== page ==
Lead Photo

Lolan Adan

Hometown: Brooklyn, New York
Major: Master of Arts in Pastoral Counseling
Expected date of graduation: 2020

A native of the Philippines who moved to Brooklyn as a child, Lolan received his BA in ethics, politics, and economics from Yale in 1993 and spent the next 23 years working across the world for a Wall Street firm. Then, he moved from Brooklyn to Chicago to pursue a second career and a degree in pastoral counseling.

Working to serve the community as a counselor who integrates faith and spirituality in a more holistic approach, Lolan has maintained a perfect 4.0 GPA at Loyola, and he is regarded among his classmates as a reliable advisor, friend, and a leader in classroom group contexts. Lolan also was a graduate assistant last year, adeptly serving the IPS community with his organizational skills, aesthetic sensibilities, and acumen for research.

Here, Lolan discusses his work for the National Down Syndrome Society and his plans after graduation.

What was the most meaningful volunteer, service, or student organization activity you’ve been involved in? How has it influenced you or shaped you as a person? I have worked as an advocate for the National Down Syndrome Society (NDSS). Over the last 14 years, I have been part of my nephew Samuel’s Team Braveheart, working to increase awareness, acceptance, and inclusion of people with Down syndrome. We’ve raised close to $53,000 for NDSS since 2014. My work with NDSS anchors me in compassion, acceptance, inclusion, and love.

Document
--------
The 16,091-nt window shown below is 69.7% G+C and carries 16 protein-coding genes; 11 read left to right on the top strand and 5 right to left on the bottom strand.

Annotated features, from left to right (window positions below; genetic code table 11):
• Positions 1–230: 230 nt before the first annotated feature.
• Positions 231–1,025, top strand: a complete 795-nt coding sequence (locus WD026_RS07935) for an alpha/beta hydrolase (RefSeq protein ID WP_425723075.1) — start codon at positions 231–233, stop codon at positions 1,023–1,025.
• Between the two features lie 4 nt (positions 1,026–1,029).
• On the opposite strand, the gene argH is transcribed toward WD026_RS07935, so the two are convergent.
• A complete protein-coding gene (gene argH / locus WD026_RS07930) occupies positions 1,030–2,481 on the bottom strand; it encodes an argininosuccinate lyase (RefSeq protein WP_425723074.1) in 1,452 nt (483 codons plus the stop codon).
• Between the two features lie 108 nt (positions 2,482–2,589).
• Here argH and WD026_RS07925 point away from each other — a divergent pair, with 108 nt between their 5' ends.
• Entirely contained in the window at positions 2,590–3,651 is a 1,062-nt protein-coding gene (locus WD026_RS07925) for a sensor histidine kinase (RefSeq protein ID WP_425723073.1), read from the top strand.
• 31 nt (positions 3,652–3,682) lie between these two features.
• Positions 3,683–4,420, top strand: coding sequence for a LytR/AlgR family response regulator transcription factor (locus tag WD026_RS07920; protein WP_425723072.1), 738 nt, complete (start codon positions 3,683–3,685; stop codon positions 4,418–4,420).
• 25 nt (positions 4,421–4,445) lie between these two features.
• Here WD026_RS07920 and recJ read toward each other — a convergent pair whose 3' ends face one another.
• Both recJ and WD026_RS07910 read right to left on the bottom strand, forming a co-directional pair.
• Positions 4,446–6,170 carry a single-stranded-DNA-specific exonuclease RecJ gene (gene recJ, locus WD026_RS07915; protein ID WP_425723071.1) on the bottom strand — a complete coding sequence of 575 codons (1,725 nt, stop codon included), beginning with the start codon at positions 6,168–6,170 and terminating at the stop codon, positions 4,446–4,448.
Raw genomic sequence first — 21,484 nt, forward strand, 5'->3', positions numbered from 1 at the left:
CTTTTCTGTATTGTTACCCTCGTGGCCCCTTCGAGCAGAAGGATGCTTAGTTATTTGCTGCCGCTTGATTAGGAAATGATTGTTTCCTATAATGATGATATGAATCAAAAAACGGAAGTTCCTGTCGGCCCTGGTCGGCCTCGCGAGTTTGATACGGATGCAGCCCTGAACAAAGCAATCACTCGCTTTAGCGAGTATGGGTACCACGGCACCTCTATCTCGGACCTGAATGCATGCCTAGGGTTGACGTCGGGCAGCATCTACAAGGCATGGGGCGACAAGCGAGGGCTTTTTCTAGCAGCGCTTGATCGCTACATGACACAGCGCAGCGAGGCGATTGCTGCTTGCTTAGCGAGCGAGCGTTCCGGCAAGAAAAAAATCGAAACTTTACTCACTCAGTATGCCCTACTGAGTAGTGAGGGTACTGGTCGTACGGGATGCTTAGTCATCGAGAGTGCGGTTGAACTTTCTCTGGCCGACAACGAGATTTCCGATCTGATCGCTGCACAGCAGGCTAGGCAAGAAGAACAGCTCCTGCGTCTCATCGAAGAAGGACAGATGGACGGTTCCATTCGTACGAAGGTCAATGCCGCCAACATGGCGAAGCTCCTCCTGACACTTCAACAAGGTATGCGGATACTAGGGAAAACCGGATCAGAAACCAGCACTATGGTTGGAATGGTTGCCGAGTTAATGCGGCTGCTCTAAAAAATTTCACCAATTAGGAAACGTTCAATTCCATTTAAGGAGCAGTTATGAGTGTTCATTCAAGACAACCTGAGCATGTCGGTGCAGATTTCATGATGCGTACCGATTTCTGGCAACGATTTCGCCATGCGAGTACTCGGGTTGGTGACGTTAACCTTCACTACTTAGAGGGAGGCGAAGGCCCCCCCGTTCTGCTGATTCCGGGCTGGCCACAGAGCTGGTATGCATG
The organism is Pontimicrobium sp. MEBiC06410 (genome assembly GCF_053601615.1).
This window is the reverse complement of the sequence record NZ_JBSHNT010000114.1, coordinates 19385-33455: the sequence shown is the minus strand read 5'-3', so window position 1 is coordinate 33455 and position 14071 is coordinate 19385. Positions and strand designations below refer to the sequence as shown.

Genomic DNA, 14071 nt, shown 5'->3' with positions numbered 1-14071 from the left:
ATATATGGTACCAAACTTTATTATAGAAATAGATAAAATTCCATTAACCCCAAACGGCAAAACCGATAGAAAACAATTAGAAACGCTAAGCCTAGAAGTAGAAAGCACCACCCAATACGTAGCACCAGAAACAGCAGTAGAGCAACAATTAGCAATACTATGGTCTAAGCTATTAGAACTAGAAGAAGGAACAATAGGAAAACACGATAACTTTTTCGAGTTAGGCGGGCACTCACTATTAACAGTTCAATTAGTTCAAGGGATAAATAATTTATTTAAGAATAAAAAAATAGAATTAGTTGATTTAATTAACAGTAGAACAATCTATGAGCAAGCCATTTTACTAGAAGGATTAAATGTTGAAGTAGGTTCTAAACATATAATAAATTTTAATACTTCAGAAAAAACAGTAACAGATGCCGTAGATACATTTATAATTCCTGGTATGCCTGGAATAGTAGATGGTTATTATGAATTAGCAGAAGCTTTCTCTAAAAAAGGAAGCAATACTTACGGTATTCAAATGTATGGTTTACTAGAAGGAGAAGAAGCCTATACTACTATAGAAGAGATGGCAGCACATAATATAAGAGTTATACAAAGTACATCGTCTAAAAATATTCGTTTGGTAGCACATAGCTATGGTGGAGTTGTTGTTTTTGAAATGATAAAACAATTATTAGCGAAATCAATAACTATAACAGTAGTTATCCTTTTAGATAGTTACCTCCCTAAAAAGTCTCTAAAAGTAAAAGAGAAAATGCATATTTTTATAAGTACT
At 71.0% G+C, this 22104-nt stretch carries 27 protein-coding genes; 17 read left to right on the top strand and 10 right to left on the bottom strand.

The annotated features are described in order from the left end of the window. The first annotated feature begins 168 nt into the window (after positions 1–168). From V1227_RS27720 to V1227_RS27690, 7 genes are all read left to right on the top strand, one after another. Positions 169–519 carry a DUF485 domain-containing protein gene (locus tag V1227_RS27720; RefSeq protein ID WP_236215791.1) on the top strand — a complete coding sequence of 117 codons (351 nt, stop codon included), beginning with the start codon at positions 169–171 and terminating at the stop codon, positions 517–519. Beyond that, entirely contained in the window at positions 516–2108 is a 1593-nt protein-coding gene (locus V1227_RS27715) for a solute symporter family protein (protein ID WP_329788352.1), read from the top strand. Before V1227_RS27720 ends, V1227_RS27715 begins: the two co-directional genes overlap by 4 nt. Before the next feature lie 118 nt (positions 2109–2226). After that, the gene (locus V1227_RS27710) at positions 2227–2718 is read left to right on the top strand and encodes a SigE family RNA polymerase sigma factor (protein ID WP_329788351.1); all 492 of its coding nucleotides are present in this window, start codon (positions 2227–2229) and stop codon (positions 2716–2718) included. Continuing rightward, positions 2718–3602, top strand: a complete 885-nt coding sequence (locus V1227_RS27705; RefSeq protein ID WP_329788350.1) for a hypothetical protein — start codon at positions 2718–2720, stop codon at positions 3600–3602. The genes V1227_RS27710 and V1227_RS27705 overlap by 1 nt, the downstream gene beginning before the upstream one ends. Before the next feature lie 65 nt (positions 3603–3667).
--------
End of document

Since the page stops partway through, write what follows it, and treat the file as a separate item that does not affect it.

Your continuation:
What’s the most valuable lesson you’ve learned from your Jesuit education? “Everything counts.” Consistent with cura personalis, your mind, body, heart, and spirit all need care. The self-examination I’ve undergone these past three years have reminded me to not deny my past, or other unfavorable parts of me. Everything—failures, successes, and everything in the middle—has had something to do with who I was, who I am now, and who I will be. Embrace, reintegrate, and reconstitute with intention. Don’t blindly cast away. Who knows? What you may be rejecting now could be exactly what you need the most!’’

What do you hope to achieve after college, and how has Loyola prepared you? I intend to pursue a Licensed Clinical Professional Counselor (LCPC) track after graduating. I want to find a mental health counseling position that incorporates my academic learning, clinical training, and extensive professional and life experience with accompanying people in various settings. I am humbled and privileged to share time and space with people as they look to attend to their own holistic selves, with intention, grace, and hope.